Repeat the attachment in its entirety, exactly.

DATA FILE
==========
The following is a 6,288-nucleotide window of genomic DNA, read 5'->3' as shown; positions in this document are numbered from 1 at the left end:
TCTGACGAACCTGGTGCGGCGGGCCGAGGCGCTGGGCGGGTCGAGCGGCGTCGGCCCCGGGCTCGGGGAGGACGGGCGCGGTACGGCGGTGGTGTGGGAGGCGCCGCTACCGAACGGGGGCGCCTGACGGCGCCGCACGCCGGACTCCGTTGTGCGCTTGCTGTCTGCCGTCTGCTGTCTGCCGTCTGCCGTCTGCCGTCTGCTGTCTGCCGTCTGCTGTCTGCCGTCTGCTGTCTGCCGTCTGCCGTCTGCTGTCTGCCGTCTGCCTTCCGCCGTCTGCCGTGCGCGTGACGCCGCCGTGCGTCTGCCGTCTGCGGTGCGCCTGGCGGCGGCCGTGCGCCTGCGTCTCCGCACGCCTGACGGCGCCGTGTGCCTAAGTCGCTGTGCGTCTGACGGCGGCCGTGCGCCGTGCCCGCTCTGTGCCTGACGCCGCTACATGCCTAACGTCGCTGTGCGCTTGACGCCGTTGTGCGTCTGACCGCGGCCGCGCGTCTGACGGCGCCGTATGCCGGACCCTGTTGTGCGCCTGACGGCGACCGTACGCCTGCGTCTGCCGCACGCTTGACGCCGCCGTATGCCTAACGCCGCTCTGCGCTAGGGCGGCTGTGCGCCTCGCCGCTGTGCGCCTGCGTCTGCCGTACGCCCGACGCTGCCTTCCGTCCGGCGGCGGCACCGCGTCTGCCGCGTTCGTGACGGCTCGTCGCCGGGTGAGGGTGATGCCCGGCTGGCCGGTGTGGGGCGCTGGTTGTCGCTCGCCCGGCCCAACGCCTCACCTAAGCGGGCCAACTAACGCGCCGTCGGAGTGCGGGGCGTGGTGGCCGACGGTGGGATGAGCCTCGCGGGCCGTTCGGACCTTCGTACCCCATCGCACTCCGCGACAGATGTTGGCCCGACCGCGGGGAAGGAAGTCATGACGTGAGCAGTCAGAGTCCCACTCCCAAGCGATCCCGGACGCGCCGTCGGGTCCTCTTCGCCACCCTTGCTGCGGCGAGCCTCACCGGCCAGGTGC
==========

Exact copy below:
The following is a 6,288-nucleotide window of genomic DNA, read 5'->3' as shown; positions in this document are numbered from 1 at the left end:
TCTGACGAACCTGGTGCGGCGGGCCGAGGCGCTGGGCGGGTCGAGCGGCGTCGGCCCCGGGCTCGGGGAGGACGGGCGCGGTACGGCGGTGGTGTGGGAGGCGCCGCTACCGAACGGGGGCGCCTGACGGCGCCGCACGCCGGACTCCGTTGTGCGCTTGCTGTCTGCCGTCTGCTGTCTGCCGTCTGCCGTCTGCCGTCTGCTGTCTGCCGTCTGCTGTCTGCCGTCTGCTGTCTGCCGTCTGCCGTCTGCTGTCTGCCGTCTGCCTTCCGCCGTCTGCCGTGCGCGTGACGCCGCCGTGCGTCTGCCGTCTGCGGTGCGCCTGGCGGCGGCCGTGCGCCTGCGTCTCCGCACGCCTGACGGCGCCGTGTGCCTAAGTCGCTGTGCGTCTGACGGCGGCCGTGCGCCGTGCCCGCTCTGTGCCTGACGCCGCTACATGCCTAACGTCGCTGTGCGCTTGACGCCGTTGTGCGTCTGACCGCGGCCGCGCGTCTGACGGCGCCGTATGCCGGACCCTGTTGTGCGCCTGACGGCGACCGTACGCCTGCGTCTGCCGCACGCTTGACGCCGCCGTATGCCTAACGCCGCTCTGCGCTAGGGCGGCTGTGCGCCTCGCCGCTGTGCGCCTGCGTCTGCCGTACGCCCGACGCTGCCTTCCGTCCGGCGGCGGCACCGCGTCTGCCGCGTTCGTGACGGCTCGTCGCCGGGTGAGGGTGATGCCCGGCTGGCCGGTGTGGGGCGCTGGTTGTCGCTCGCCCGGCCCAACGCCTCACCTAAGCGGGCCAACTAACGCGCCGTCGGAGTGCGGGGCGTGGTGGCCGACGGTGGGATGAGCCTCGCGGGCCGTTCGGACCTTCGTACCCCATCGCACTCCGCGACAGATGTTGGCCCGACCGCGGGGAAGGAAGTCATGACGTGAGCAGTCAGAGTCCCACTCCCAAGCGATCCCGGACGCGCCGTCGGGTCCTCTTCGCCACCCTTGCTGCGGCGAGCCTCACCGGCCAGGTGC